You are a genuine photographer who worked through the migration from  film to today's digital. You migrated to the prevalent digital paradigm in order to continue contributing to the benefit of the rest of us and I deeply appreciate your tenacity. 

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2 hours ago, A miller said:

All fair enough in so fat as it goes.   But the vast majority of the photos that you have shared on LUF have been non-work personal photos, no?

Not really. Probably two-thirds have been work related. The theater work I've posted has all been client related, the vast majority of portrait work has been done on assignment. Even the scenics have mostly been either directly for clients (calendars, story illustrations) or for stock. It's only been in the last year or so that I've stopped shooting for income and at this point I'd have a hard time going back to film. I still have an appreciation for it but it would be like going back to vinyl for my music. I'd have to reinvest in all the equipment for it.

Plus, there's the absolutely wonderful MM 1, which in my opinion produces very beautiful film-like images. I enjoy using it almost as much as I enjoyed my last film cameras, the MPs.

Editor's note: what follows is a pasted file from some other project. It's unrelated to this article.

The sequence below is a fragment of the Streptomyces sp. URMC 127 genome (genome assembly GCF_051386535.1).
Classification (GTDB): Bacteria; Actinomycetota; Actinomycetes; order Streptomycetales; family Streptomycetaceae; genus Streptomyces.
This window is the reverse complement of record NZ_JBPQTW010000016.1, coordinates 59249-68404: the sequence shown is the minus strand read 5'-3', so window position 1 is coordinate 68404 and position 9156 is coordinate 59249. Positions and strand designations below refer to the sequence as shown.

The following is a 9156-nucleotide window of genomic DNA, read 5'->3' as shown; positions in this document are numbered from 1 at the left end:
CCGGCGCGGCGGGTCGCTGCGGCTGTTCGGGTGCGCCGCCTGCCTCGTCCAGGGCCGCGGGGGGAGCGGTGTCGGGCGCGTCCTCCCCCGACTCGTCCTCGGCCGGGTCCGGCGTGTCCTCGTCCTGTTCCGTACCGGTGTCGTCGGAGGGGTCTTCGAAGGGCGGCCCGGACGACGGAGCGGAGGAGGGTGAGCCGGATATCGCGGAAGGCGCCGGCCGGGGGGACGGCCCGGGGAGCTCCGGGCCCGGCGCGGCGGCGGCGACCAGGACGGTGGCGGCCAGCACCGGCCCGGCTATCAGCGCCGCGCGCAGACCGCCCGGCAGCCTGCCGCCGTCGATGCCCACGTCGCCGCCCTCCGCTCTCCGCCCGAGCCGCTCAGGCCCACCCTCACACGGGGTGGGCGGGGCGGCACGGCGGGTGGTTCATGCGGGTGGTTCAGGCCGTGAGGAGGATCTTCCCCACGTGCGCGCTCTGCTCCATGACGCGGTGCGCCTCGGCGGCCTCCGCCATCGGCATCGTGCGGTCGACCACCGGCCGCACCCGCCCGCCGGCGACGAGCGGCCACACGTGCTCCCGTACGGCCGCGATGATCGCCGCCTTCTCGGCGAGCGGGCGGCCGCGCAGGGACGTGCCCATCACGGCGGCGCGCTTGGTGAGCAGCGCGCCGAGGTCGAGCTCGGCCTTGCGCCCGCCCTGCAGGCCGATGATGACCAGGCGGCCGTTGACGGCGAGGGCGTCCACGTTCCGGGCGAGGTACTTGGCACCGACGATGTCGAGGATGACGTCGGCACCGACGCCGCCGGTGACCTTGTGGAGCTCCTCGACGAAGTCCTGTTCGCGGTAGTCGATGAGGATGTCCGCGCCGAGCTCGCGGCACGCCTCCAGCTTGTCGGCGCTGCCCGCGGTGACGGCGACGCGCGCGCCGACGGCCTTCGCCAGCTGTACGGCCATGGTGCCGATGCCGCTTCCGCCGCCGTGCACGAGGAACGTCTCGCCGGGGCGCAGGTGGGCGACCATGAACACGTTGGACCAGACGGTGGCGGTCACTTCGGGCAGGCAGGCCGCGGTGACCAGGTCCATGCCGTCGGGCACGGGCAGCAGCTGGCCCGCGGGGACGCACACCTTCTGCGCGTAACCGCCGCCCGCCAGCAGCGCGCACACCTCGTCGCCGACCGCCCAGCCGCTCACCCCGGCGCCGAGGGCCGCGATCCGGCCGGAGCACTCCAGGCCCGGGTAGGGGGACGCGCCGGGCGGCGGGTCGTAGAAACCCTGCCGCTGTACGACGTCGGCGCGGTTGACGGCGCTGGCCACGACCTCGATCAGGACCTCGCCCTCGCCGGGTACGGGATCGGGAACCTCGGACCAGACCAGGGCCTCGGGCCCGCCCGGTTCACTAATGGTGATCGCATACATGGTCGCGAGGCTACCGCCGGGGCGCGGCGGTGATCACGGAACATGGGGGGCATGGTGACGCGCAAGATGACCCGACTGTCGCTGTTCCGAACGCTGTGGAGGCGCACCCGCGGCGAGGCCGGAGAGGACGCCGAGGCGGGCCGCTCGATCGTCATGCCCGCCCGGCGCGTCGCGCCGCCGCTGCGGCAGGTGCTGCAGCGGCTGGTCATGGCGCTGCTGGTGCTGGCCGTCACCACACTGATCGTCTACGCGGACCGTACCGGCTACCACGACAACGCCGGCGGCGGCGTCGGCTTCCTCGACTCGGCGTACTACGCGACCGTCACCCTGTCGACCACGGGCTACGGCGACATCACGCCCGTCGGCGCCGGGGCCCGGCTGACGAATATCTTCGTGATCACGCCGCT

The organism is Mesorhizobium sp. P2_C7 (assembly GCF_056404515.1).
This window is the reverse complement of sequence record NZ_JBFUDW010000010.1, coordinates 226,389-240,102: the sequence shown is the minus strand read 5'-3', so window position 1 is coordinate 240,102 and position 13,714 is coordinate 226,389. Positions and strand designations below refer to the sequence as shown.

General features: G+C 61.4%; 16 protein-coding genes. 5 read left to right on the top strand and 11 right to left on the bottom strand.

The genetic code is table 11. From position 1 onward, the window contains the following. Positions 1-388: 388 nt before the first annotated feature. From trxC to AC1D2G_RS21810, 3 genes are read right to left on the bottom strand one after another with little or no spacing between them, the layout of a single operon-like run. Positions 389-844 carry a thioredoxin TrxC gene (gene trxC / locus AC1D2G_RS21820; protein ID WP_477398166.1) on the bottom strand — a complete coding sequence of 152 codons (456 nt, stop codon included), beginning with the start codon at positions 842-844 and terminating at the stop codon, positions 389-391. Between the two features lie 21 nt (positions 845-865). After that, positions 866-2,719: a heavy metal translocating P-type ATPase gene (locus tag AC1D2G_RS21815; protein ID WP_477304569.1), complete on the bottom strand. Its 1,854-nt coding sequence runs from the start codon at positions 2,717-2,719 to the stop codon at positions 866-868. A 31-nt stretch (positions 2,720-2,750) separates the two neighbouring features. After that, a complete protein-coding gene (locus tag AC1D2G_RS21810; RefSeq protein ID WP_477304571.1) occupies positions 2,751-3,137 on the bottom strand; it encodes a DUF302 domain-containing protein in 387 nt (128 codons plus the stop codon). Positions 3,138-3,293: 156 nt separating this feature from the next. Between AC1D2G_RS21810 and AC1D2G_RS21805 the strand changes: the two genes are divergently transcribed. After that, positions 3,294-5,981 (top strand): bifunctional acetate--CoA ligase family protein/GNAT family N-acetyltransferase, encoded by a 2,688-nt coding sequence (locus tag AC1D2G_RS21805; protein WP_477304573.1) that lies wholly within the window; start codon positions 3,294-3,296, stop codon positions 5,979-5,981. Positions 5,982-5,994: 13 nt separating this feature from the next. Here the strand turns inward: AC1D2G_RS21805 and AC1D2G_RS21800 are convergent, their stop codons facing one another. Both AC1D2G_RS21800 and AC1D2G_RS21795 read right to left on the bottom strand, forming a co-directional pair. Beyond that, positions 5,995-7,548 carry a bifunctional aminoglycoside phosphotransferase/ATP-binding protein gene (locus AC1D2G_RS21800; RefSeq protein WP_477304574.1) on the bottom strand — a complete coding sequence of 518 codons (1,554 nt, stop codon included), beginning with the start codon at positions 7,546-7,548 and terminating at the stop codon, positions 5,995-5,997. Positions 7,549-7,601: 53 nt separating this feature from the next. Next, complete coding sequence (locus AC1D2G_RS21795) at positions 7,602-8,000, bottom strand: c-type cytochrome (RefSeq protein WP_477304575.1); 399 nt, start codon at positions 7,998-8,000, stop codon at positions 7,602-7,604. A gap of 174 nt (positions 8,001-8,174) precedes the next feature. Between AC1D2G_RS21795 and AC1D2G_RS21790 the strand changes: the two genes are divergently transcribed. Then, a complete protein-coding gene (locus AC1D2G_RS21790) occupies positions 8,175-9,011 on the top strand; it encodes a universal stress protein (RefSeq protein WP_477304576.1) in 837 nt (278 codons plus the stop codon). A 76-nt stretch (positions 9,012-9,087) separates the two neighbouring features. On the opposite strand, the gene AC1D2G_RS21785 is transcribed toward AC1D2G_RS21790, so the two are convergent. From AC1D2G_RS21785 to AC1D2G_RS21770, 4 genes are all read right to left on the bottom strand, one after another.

Edited by fotografr

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Just now, fotografr said:

Not really. Probably two-thirds have been work related. The theater work I've posted has all been client related, the vast majority of portrait work has been done on assignment. Even the scenics have mostly been either directly for clients (calendars, story illustrations) or for stock. It's only been in the last year or so that I've stopped shooting for income and at this point I'd have a hard time going back to film. I still have an appreciation for it but it would be like going back to vinyl for my music. I'd have to reinvest in all the equipment for it.

Horses for courses, Brent.  I respect your decision, even though I don't fully comprehend it.